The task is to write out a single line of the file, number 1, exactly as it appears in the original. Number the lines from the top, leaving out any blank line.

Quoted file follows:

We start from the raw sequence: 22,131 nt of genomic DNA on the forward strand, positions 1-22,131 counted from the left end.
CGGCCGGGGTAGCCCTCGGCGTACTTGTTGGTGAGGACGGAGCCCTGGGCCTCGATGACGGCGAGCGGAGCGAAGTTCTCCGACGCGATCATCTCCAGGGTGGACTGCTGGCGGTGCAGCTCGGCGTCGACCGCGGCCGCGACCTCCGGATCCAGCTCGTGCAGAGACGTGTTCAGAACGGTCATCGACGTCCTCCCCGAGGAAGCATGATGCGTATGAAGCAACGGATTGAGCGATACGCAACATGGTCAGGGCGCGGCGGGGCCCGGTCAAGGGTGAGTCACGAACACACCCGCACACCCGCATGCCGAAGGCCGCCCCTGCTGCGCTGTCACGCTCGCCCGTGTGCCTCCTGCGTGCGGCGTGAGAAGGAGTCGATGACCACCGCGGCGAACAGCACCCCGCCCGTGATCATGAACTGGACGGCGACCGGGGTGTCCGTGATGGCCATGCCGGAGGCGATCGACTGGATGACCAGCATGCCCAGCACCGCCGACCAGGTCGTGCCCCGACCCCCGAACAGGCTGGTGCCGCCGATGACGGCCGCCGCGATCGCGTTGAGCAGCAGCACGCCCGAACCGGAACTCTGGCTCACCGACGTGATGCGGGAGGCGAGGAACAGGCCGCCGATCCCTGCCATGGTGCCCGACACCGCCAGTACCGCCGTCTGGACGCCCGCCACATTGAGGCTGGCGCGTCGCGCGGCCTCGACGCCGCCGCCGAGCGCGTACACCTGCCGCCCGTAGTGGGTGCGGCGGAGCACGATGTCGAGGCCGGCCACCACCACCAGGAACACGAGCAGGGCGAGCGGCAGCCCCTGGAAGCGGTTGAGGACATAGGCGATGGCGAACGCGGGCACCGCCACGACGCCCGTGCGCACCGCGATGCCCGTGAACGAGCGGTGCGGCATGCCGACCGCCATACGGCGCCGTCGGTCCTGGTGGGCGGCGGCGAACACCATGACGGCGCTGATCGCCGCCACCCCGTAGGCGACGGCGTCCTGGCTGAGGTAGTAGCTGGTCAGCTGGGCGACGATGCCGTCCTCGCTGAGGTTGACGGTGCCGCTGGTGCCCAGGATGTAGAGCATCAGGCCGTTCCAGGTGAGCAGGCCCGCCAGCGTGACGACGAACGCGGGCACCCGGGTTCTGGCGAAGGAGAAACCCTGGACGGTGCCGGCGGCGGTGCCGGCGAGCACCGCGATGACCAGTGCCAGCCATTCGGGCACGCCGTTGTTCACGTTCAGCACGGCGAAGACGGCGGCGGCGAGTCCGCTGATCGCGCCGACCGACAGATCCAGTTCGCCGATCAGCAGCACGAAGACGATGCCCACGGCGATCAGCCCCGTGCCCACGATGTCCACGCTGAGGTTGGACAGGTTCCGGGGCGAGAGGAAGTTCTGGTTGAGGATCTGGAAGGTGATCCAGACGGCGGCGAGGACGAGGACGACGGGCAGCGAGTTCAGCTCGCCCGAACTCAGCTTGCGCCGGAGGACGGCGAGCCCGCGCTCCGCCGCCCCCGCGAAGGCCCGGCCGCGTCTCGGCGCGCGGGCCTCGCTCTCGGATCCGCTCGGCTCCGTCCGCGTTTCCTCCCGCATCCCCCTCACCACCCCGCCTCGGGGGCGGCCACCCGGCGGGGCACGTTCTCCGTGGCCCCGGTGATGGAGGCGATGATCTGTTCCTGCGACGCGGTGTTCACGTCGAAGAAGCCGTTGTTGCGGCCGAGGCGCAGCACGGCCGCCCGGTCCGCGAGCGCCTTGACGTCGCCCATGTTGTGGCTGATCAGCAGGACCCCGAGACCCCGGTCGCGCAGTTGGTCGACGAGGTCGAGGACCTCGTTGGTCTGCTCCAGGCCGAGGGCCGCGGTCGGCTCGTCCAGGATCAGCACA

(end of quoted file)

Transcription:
We start from the raw sequence: 22,131 nt of genomic DNA on the forward strand, positions 1-22,131 counted from the left end.